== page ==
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Ride your bike in the NamibAugust 28, 2012
An authentic farm experience
by Ron Swilling
Opening the gate to Dornhügel Guest Farm, you are met with a typical farm scene: a few horses, a field of sunflowers, a windmill turning in the wind, a farmhouse and two dogs waiting to greet you.
Visiting Dornhügel (translated as thornhill), a cattle farm since 1908, is a chance to experience a typical Namibian working farm. Max Beyer grew up here, starting the guest farm with his wife Irmgard in 1994. The 11 000 hectares of farmland, although primarily a cattle farm, has Basotho horses and Damara sheep, and maize and sunflowers are grown for own use.
Max and Irmgard Beyer, German-speaking Namibians, both grew up in farm environments. They are now in partnership with Volker and Susi Ledermann, owners of Etusis Lodge, south of Karibib, and are keeping Dornhügel small and simple with five comfortable guest rooms. The rooms presently being upgraded, have animal names, giraffe, jackal, hornbill, Damara dik-dik and kudu, with photographs and snippets of information about their habits displayed on the walls. They give the guests the feeling that they are visiting family out of town. A covered main area, separate from the house, is a dining room, with a large fireplace for winter evenings, a sitting area and bar, with a nearby pool and quintessential Namibian barbecue area. The guest farm also has a library and small curio shop stocking Nguni cow hides.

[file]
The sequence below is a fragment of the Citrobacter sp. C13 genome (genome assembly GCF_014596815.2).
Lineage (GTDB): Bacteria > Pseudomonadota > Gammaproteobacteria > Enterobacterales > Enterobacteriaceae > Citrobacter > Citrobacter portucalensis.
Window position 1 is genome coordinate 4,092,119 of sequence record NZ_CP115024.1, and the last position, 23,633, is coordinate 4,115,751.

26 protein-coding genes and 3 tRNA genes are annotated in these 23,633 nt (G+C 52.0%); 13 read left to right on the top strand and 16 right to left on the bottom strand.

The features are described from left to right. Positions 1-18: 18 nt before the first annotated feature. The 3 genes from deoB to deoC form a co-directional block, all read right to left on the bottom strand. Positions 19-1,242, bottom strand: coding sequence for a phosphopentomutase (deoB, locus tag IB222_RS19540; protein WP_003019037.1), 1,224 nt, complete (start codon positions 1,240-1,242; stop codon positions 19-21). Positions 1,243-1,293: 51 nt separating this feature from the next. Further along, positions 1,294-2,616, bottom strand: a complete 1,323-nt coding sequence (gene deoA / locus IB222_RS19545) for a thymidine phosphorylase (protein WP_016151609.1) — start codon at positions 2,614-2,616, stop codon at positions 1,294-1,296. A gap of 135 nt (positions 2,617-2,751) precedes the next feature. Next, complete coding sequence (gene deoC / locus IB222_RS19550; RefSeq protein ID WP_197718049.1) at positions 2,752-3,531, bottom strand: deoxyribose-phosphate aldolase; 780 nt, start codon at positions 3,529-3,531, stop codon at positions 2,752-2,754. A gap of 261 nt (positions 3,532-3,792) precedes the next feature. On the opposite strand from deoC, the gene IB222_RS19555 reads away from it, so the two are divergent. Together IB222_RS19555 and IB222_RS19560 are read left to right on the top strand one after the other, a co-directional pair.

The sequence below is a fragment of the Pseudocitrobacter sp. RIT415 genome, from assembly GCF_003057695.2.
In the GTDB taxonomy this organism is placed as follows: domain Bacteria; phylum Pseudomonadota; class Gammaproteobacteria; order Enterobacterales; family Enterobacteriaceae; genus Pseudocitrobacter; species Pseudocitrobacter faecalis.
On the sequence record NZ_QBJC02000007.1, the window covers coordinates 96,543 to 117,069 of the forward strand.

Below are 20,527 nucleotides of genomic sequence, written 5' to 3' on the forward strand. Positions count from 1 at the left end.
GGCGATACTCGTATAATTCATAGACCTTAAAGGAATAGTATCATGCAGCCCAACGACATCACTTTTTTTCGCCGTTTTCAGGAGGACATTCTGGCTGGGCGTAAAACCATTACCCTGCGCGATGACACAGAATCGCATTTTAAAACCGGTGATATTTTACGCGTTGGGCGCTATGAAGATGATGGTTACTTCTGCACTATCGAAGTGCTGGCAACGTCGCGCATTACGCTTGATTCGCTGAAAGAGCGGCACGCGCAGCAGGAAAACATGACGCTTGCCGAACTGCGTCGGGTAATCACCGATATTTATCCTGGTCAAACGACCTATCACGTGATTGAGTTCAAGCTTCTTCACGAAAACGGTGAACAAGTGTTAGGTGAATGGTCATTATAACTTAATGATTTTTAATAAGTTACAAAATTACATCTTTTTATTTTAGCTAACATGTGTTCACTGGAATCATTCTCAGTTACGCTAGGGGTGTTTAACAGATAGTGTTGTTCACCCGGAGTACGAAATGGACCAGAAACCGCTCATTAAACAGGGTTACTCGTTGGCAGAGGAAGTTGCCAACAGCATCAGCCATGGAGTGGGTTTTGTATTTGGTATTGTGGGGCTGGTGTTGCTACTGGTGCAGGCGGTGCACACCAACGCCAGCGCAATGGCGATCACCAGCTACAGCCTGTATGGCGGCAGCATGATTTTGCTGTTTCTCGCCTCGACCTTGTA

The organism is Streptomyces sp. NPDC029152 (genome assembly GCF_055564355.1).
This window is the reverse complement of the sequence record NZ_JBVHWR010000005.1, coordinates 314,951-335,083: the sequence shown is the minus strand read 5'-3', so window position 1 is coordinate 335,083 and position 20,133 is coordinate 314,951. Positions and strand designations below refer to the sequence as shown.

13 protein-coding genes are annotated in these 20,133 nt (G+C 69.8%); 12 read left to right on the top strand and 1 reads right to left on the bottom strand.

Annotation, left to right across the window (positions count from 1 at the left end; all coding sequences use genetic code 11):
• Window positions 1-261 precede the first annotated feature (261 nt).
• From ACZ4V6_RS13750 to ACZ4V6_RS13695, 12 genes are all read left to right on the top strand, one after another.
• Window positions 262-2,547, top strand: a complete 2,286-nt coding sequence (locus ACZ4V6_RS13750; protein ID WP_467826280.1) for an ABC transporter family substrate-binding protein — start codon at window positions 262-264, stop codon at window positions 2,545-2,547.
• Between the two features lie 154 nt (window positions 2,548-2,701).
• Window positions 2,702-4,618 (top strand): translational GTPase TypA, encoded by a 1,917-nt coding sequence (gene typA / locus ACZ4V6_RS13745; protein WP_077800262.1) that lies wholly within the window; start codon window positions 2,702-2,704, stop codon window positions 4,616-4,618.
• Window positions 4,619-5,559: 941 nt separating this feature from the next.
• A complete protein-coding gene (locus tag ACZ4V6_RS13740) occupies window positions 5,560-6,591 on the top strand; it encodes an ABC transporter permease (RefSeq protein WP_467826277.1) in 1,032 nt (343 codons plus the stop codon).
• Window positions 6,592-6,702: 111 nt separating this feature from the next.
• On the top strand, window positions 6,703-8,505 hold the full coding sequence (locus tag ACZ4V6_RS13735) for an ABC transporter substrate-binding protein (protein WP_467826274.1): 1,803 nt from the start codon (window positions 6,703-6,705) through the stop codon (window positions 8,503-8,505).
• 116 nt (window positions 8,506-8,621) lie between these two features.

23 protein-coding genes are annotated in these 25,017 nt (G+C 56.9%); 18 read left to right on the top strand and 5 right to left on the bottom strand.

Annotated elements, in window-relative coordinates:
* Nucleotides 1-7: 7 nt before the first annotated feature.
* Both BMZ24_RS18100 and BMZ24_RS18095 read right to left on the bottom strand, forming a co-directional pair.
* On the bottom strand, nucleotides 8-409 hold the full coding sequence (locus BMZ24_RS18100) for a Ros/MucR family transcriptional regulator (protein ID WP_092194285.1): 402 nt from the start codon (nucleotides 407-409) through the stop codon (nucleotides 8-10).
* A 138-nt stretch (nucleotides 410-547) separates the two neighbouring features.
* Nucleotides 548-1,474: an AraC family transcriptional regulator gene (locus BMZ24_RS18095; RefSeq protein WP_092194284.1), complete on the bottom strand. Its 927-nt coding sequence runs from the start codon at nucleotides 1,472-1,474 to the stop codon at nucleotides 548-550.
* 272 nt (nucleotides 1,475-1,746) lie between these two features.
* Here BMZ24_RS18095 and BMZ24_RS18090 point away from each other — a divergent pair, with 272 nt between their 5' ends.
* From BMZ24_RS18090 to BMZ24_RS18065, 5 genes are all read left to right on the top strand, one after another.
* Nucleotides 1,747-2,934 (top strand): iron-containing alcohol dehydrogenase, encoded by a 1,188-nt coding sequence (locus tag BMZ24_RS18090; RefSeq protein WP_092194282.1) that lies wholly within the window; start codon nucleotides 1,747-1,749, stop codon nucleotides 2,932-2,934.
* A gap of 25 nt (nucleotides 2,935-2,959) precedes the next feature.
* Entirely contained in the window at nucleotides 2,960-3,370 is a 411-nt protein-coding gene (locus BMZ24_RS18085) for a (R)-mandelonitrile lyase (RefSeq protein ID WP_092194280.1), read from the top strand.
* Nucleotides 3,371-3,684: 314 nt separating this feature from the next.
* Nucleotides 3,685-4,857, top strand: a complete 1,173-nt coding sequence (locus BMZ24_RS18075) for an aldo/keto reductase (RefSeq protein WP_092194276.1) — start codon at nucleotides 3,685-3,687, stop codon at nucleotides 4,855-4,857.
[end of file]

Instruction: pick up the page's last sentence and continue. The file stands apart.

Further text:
A farm drive is offered to guests to give an understanding of the running of the farm. Max takes me out for a late afternoon drive onto the farm roads where he points out blesbok, a South African antelope species, ‘Lady in Black’, a zebra-horse mix bought in from a neighbouring farm, kudu and ostriches. Warthogs run across the road with their tails high in the air and black-backed jackal dart through the long grass.
Max talks about his cattle, showing me the pregnant cows and explaining that as they progress in their pregnancy, they are moved to an enclosure closer to the house for observation. He also talks about the beef market and how to know when the cattle are ready for slaughter. Dornhügel produces meat for the local, South African and EU markets. Returning to the house, we see a new-born calf, a half-hour old, trying to stand and being nuzzled by her mother. As we near the maize fields, Max tells me that the kudus help themselves to the bounty from the fields. He says: “There is enough for everyone.”
Dornhügel is situated 24 km off the B8, a short distance north of Grootfontein, enabling a farm stay to be incorporated into your itinerary if en route to Etosha or the Caprivi.
When eating supper with the Beyers and their visiting cousin, delicious fresh farm food is laid out and the guest sits with the family for the meal. For the traveller who wants a taste of Namibian farm life, the Beyers invite you to be a guest at their family table.
This article appeared in the Dec ‘08/Jan ‘09 edition of Travel News Namibia.
Photos courtesy of http://www.dornhuegel.com/dornhuegel/en/photogallery